502 Massachusetts Avenue
Cambridge, MA
Phone: 617-576-1900

Sakazuki & Yakuza

I have mentioned before how Saké is part of many different ceremonies and rituals in Japan. Yet did you imagine that Saké is also part of a ritual involving alleged organized crime?

A "sakazuki" is a small to medium-sized cup for drinking Saké and it used only for drinking Saké. As I discussed previously, it is traditional to share Saké at weddings performed in accordance with Shintoism. This custom is generally known as "sakazuki-goto." Yet Sakazuki-goto is not restricted to weddings. It is sometimes used by others to solidify their friendships or bonds. And one such group that uses this ritual is the Yakuza.

The Yakuza, often labeled the "Japanese Mafia," are members of traditional organized crime groups. The origin of the Yakuza extends back hundreds of years and their exact origin is shrouded in mystery and dispute. The Yakuza adopted a traditional hierarchy of "oyabun-kobun." The kobun (literally translated as "foster child") owes their allegiance to the oyabun (literally translated as "foster parent").

This relationship was formalized by a sakazuki-goto, sharing of Saké from a single cup. The kobun would keep the sakazaki as a sign of their loyalty to the oyabun. Those who perform sakazuki-goto with the oyabun are considered to be part of the immediate family and thus ranked in terms of elder or younger brothers. The kobun may perform also the sakazuki-goto with their own underlings. This creates small, affiliated gangs, which have a lower overall ranking in the larger organization. Many Japanese Yakuza movies depict sakazuki-goto scenes.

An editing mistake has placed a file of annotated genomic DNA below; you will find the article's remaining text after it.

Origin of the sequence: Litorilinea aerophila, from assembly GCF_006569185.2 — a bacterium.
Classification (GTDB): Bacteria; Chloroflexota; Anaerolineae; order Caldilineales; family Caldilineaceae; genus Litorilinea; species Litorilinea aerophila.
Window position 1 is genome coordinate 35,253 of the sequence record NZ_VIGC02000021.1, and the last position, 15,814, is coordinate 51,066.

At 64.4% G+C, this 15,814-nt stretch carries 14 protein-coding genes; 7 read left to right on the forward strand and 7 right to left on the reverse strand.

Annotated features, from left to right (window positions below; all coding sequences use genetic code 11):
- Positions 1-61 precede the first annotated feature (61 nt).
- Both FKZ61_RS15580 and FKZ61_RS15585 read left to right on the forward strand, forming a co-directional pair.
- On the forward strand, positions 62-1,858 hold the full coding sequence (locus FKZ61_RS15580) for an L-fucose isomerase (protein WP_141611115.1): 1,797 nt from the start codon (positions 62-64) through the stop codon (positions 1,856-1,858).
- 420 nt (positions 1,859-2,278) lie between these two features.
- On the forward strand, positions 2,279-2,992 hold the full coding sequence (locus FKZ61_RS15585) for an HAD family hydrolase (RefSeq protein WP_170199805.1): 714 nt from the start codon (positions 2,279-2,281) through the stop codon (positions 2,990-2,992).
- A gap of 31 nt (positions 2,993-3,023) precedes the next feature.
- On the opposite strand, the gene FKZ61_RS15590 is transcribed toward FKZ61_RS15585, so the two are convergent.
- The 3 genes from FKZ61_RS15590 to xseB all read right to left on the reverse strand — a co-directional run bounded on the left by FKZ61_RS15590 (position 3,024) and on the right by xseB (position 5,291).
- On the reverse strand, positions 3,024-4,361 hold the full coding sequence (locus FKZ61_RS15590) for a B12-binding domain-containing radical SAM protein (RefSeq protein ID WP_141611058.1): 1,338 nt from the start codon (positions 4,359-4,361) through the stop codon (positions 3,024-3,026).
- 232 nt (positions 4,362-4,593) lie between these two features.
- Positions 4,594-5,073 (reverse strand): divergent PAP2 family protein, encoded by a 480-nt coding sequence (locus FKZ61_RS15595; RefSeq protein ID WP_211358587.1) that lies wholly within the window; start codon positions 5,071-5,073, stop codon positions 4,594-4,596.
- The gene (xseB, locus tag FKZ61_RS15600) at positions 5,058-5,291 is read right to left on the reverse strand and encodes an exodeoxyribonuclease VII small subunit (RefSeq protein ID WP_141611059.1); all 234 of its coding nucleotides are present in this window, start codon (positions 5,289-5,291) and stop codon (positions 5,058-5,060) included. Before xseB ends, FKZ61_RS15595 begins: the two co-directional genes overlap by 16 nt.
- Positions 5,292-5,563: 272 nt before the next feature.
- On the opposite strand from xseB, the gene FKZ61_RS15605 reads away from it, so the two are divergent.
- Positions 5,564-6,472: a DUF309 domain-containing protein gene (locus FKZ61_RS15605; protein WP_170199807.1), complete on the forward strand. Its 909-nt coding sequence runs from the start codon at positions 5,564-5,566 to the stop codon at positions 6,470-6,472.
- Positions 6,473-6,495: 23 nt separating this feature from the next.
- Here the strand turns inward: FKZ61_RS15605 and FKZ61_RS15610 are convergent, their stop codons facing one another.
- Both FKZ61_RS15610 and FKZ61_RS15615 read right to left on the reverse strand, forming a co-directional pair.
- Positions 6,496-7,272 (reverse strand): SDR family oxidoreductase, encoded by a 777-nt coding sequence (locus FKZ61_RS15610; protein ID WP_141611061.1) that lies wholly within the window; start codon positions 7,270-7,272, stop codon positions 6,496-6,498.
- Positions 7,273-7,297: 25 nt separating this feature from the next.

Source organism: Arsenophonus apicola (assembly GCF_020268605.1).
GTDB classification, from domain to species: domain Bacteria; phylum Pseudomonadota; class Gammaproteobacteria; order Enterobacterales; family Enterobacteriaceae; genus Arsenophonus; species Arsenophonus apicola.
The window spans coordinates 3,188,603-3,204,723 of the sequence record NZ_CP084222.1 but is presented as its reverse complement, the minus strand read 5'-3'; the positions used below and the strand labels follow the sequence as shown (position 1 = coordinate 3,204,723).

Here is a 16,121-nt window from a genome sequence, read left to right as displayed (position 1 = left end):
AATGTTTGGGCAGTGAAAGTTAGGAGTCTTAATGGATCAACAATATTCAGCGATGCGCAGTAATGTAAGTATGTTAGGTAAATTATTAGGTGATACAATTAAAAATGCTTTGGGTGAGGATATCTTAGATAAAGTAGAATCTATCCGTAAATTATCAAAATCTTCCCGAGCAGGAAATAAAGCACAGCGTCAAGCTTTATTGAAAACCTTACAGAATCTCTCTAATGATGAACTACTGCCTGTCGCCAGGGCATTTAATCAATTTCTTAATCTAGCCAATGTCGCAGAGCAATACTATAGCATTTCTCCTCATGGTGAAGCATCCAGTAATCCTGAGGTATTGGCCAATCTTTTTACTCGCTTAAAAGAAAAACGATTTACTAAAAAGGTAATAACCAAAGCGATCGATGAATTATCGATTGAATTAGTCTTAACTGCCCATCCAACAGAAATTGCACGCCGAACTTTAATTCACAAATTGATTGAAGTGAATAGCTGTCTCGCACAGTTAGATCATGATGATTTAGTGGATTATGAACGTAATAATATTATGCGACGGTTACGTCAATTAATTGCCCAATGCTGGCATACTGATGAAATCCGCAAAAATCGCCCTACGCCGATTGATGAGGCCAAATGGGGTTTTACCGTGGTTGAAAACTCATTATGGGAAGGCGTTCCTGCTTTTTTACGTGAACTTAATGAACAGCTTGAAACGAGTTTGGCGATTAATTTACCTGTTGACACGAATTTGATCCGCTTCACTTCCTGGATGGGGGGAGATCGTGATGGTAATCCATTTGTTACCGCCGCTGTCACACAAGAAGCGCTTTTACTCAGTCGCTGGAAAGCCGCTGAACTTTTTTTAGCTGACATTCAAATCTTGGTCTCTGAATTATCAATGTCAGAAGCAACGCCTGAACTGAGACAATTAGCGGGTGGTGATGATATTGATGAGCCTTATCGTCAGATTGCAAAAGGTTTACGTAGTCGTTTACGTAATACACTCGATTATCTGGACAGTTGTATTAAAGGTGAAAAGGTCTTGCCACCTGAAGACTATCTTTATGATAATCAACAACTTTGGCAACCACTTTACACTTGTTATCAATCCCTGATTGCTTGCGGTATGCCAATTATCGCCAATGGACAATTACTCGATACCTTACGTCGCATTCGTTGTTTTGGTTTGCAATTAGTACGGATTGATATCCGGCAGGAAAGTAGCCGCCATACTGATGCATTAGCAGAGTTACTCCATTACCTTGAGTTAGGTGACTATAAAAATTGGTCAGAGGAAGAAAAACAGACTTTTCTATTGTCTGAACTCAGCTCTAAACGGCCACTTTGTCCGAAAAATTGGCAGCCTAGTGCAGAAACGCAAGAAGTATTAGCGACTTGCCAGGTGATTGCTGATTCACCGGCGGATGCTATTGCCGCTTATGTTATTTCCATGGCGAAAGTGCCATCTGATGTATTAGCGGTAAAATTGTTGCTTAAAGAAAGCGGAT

A sakazuki-goto is not limited to performance within a particular Yakuza organization. It can even be conducted to ally different Yakuza groups.

Saturday, January 19, 2008

OurGlass: Grand Winter Tasting

OurGlass Wine Co. will be holding a Grand Winter Wine Tasting on Saturday, February 16, from 3-7pm. This free Tasting will probably include 50+ wines and maybe some beers as well. They run several of these Grand Tastings each year and they are always an excellent opportunity to taste some of the newest wines on the market. They always have a good diversity of wines available for tasting. There will also be some food to nibble upon as well as a discount on their wines.

If you are not still hung over from the Boston Wine Expo the weekend before, then why not stop by. I will be leading a group of the North Shore Winers there so maybe I will see you there.

OurGlass Wine Co.
124 Broadway (Rt.1 N)
Saugus, MA
Phone: 781-941-8068

14 Bottles a Year

The U.S. is now #2 in annual wine consumption, rising above Italy and nearing France which remains #1. But France's position is precarious and the U.S. should take its place within the near future.

The Sierra Sun has a new article concerning U.S. wine consumption and it is well worth checking out. I am sure you will see similar articles this week in other magazines and newspapers. I previously discussed a similar article in the Houston Chronicle. The Sierra sun article repeats much from that previous article but does add some new information.

What I found especially interesting about the article was the statistic on how much wine the average U.S. wine drinker imbibes. The annual average is 2.77 gallons of wine, the equivalent to about 14 regular-sized (750ml) bottles of wines. This is just a little bit more than one bottle per month. This is the average for "wine drinkers" so it does not seem to take into consideration those people who do not drink wine.